Using ACES in Your Course

The Academic and Career Excellence System (ACES) is an instrument developed to measure student strengths in twelve critical areas, both cognitive and noncognitive. Created by counseling psychologists Paul Gore, Wade Leuwerke, and A.J. Metz, who have more than thirty years’ combined experience in college success and assessment, the ACES instrument prompts students to reflect on their habits, behaviors, attitudes, and skills. Norm-referenced reports indicate whether students are at a high, moderate, or low skill level in particular areas, compared to students in other schools across the country.

What is ACES?

ACES is a developmental instrument: It provides you and your students a snapshot of their strengths and suggests next steps. Use ACES to start conversations with students individually and as a class about how to achieve excellence in college and in their careers.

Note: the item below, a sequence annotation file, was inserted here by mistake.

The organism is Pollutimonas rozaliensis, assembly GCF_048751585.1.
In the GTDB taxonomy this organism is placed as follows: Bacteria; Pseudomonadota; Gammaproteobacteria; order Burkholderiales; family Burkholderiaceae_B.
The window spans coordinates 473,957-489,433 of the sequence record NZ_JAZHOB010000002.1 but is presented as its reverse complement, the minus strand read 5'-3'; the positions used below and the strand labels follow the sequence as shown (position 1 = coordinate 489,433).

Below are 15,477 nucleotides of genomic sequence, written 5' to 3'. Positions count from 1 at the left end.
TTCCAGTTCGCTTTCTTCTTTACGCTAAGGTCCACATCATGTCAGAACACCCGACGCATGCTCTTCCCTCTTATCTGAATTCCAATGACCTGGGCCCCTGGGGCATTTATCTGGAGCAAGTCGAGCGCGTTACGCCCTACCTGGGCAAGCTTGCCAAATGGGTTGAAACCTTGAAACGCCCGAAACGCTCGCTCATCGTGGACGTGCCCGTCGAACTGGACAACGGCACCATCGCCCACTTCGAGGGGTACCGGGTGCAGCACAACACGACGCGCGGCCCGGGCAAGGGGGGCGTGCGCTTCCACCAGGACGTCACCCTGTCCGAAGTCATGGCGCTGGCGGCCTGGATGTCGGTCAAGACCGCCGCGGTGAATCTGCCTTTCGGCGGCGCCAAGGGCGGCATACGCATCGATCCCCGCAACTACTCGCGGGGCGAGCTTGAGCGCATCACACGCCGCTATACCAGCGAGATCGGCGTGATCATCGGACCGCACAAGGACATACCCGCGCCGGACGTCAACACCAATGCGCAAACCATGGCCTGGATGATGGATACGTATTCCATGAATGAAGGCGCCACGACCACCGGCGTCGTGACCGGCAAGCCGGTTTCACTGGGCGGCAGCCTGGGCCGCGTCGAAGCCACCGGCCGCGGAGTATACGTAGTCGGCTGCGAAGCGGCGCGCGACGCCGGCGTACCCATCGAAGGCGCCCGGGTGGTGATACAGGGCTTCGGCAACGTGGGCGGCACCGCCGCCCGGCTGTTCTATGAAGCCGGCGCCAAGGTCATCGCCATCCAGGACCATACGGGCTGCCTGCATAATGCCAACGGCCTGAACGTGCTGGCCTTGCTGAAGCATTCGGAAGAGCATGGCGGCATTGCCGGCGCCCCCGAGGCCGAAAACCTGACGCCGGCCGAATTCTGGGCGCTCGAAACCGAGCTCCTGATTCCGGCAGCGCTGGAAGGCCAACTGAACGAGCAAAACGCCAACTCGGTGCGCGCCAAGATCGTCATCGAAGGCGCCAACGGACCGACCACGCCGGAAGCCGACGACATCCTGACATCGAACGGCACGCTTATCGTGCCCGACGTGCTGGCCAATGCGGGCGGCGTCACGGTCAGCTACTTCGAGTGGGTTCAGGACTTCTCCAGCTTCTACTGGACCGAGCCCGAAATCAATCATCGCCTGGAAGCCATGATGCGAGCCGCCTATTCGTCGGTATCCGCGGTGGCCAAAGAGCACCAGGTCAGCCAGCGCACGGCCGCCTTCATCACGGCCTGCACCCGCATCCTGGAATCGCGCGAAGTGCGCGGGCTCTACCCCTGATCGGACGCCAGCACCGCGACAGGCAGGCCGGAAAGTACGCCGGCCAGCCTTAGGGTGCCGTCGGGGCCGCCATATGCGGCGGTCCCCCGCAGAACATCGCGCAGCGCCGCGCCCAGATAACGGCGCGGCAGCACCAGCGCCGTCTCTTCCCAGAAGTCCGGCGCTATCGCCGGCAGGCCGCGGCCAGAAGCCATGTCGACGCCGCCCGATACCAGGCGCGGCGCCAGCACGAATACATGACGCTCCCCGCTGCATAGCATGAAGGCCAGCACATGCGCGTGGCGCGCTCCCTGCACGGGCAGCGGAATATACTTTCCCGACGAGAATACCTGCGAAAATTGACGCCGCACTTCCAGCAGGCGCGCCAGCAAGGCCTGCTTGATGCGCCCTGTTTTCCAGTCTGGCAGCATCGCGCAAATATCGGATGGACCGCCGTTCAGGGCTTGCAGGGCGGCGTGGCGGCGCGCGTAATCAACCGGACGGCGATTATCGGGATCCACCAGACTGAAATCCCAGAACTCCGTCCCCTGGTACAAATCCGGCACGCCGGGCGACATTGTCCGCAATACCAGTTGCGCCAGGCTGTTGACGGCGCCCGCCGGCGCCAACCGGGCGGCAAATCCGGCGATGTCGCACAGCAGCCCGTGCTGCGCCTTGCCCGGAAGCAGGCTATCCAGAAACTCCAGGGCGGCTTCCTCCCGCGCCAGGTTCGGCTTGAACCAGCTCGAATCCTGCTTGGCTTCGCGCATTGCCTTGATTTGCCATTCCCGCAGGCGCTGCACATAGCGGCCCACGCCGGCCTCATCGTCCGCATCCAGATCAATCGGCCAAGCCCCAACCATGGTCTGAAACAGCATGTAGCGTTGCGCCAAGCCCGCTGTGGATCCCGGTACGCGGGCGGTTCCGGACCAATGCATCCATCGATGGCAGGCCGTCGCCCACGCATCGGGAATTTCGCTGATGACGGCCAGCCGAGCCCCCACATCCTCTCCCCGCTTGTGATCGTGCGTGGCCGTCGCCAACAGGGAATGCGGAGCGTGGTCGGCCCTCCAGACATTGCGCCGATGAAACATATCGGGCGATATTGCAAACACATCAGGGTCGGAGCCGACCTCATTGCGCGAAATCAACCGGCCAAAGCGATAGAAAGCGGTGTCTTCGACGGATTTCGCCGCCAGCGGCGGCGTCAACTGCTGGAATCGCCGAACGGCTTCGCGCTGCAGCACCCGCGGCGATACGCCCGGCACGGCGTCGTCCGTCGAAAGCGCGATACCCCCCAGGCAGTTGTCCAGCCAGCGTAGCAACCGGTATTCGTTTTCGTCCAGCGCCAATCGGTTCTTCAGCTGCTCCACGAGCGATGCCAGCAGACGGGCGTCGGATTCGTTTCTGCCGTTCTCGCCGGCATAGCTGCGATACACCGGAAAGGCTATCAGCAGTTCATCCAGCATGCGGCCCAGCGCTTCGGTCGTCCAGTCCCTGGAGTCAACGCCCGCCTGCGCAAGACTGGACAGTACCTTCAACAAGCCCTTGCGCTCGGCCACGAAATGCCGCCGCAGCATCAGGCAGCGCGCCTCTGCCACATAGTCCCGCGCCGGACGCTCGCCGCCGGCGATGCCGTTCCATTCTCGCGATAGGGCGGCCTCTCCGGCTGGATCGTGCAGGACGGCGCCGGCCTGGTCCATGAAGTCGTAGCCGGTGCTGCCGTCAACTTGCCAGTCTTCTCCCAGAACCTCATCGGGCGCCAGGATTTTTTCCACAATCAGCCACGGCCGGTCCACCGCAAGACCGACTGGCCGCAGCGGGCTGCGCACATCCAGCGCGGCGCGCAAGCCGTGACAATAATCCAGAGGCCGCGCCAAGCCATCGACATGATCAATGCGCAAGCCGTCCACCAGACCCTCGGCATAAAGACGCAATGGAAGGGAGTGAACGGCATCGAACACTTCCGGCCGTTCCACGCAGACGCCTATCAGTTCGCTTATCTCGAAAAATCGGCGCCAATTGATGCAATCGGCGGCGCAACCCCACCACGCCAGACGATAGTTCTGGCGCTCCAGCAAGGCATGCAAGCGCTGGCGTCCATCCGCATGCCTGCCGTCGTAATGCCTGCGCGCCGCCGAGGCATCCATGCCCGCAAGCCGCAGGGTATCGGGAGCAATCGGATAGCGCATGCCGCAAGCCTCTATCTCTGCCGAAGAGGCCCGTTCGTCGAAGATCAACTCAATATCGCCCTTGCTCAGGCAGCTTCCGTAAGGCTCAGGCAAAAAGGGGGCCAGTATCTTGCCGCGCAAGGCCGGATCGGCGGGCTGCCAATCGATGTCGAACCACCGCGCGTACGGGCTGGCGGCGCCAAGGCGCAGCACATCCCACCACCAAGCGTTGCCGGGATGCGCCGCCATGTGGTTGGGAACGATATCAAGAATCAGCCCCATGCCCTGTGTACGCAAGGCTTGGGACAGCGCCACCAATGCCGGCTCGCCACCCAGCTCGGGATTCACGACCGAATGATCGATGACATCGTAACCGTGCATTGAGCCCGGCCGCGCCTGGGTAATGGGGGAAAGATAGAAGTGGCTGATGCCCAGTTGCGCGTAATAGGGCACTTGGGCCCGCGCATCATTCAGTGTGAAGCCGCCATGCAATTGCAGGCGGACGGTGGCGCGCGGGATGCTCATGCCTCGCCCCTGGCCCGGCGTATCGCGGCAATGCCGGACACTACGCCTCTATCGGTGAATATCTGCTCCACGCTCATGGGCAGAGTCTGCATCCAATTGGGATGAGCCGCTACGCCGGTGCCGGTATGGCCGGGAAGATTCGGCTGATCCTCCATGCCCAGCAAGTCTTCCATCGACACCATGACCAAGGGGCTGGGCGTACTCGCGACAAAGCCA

At the administrative and institutional levels, use aggregate information about student performance from ACES to track progress within your program and individual classes and to determine the type and level of resources needed to help students succeed. Trends in your student body’s strengths and weaknesses can be opportunities for intervention or resource allocation.

ACES Scales

ACES asks students about the following areas, or scales:

These scales represent noncognitive, psychosocial areas (such as motivation and goal setting) and cognitive areas (such as reading and memory) that contribute to both academic and career success.

Each scale is addressed by 5 or more personal statements, which have been empirically supported using a national sample. Students rate how strongly they agree with statements such as “I feel a sense of control over my academic performance” or “My notes are legible and well organized.”

Students’ levels of agreement are compared to national norms. The norms are updated yearly.

The graduated bar shows how many screens are in the inventory. The blue box represents one completed screen.